Chuckie has been refurbished and was flown in to Virginia Beach from Meacham Field in Fort Worth on January 22, 2011. It's such a huge plane that I'm guessing they will eventually build a special hangar for it's museum life.
Under the harsh glare of a mid-day sun I ran off quite a few shots, a few of which I share below. I should mention the obvious, the plane no longer has it's battle colors of OD green. :-)
Above we have a gun port, key to air defense. Not certain of the weapon but it's likely one that shoots 50 caliber shells, a devastating round.
Two of the 4 powerful engines. The original setup used 750-HP Pratt & Whtney engines. They were replaced by 930-HP Wright Cyclones, an engine that pushed this beast to speeds of 320 MPH. Not sure which model appears here.
To wrap up we have an angled view above and a black & white version below, which sort of fits with that particular time period.
Thanks for visiting, everyone!
One of my favorite topics in photography is architecture and within that is the sub-topic of churches. These buildings can often be exquisitely detailed both inside and out. While many churches look alike on the surface, a closer look always seems to show a little individuality with each having it's own character. The image below was taken on one of my road trips so I really have no information regarding the age of the building or it's history. This was really a drive-by opportunity that caught my eye so I took a couple of shots and moved on.
I decided to render this in black & white so I ran it through onOne's Photo Tools, applying the Wow Portrait filter. I know, a portrait filter doesn't readily come to mind when processing architectural shots but I love to experiment. :-)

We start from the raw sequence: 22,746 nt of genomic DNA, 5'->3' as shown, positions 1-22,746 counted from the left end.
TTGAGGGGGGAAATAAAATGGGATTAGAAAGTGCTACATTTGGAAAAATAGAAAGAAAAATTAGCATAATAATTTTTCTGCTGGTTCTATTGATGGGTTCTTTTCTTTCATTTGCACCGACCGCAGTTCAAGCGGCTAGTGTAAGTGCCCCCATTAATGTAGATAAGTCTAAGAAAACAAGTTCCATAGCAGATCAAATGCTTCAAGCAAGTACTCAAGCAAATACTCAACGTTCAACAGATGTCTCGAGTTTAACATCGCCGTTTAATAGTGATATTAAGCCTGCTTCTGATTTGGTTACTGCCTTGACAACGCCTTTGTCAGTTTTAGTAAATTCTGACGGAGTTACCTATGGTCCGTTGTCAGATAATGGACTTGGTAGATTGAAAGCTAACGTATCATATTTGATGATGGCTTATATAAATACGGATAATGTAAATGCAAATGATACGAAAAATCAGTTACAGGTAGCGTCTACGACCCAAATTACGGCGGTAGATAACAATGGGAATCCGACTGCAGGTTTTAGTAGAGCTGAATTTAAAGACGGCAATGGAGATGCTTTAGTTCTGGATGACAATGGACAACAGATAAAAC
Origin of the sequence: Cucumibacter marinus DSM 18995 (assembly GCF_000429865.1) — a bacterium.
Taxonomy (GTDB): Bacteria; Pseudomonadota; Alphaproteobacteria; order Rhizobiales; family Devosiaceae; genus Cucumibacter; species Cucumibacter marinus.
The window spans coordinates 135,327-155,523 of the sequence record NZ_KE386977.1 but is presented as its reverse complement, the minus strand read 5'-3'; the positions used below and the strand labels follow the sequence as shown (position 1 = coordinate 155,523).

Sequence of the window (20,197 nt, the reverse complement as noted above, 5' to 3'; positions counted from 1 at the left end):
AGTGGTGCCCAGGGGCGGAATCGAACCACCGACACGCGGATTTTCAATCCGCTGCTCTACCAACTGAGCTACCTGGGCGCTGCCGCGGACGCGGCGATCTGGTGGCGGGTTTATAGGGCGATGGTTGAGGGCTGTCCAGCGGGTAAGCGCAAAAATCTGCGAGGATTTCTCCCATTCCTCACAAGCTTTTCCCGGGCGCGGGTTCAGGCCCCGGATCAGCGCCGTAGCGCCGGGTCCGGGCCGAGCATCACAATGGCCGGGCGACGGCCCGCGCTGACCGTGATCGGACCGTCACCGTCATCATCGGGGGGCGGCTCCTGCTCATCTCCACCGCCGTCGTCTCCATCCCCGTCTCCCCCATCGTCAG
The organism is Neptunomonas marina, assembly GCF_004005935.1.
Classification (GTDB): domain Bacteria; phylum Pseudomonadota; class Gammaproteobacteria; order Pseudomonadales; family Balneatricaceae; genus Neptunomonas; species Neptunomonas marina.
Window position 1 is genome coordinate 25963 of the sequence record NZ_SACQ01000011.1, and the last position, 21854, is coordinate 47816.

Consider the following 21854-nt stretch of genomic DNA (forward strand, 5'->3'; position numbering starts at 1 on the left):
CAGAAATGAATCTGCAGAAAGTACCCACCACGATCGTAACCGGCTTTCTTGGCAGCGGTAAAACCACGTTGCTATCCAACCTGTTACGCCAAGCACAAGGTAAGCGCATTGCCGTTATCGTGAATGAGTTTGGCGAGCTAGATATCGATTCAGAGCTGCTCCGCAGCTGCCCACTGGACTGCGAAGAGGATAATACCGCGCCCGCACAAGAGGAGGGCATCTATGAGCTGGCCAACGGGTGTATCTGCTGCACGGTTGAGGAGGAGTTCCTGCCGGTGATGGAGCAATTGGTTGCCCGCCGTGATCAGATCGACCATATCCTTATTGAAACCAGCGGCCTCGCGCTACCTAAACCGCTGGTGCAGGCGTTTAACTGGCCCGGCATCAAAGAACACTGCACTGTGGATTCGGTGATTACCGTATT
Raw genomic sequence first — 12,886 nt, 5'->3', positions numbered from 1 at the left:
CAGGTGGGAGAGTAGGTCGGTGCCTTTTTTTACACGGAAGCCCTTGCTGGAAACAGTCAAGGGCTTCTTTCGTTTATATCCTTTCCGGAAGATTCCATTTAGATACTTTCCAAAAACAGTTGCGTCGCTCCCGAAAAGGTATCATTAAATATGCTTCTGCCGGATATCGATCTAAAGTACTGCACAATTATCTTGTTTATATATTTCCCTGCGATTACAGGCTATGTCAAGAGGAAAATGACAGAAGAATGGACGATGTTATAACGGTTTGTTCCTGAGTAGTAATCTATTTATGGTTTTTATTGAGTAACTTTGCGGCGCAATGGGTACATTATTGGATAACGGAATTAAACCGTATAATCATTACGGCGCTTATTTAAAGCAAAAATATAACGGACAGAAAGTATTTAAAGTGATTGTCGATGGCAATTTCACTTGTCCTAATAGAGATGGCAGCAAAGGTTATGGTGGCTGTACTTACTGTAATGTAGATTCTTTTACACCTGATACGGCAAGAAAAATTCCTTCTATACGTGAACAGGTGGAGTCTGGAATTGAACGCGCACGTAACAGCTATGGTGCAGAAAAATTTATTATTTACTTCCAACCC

In the city of Virginia Beach, on the shores of the Atlantic ocean stands a huge statue of King Neptune, that mythical ruler of nautical fame. It's a huge statue adorned with sea life. I was impressed with it's overall beauty and the detail that went into this creation. But there is one constant problem. Unless you visit the site very early in the morning or doing the off-season, you'll be hard pressed to get a decent shot of it. You see, it is continually covered with people from around the globe, everyone wanting to have their photo taken. It's a tremendous draw so it's popularity is understandable. :-)
While I was in town there were lines to strike a pose with this thing and although clearly posted, nothing stopped people from climbing all over the statue. So what's a person to do? Get creative.
I got an idea from Adam Allegro, who posted this nicely textured image, so I decided to finally do a textured background. It's one of those things I had considered a few times but just hadn't gotten around to doing. As it turned out I had started to process this image a couple of times before but knew it needed something besides the normal treatment. I went to great lengths to avoid capturing the standard frontal shot that I have already seen several times, so I shot this from a different angle.
The morning I shot this temperatures had already reached the 90s by 8:30 am, so you can imagine how harsh the lighting was, not to mention the drab gray sky. I even tried to position the sun between his arm as shown below in this horrible off-the-camera shot.
I only show this so you have a sense of how large this thing is. :-) Notice the guy to the left in the safety vest.
Anyhow, the textured shot above was taken with people all over ole Neptune so I shot above them knowing I would crop and come up with some sort of treatment to offset the bad sky behind him.
Having now taken the dive into a little texture, I'm sure I will be doing more in the future.
Thanks for visiting and have a great day!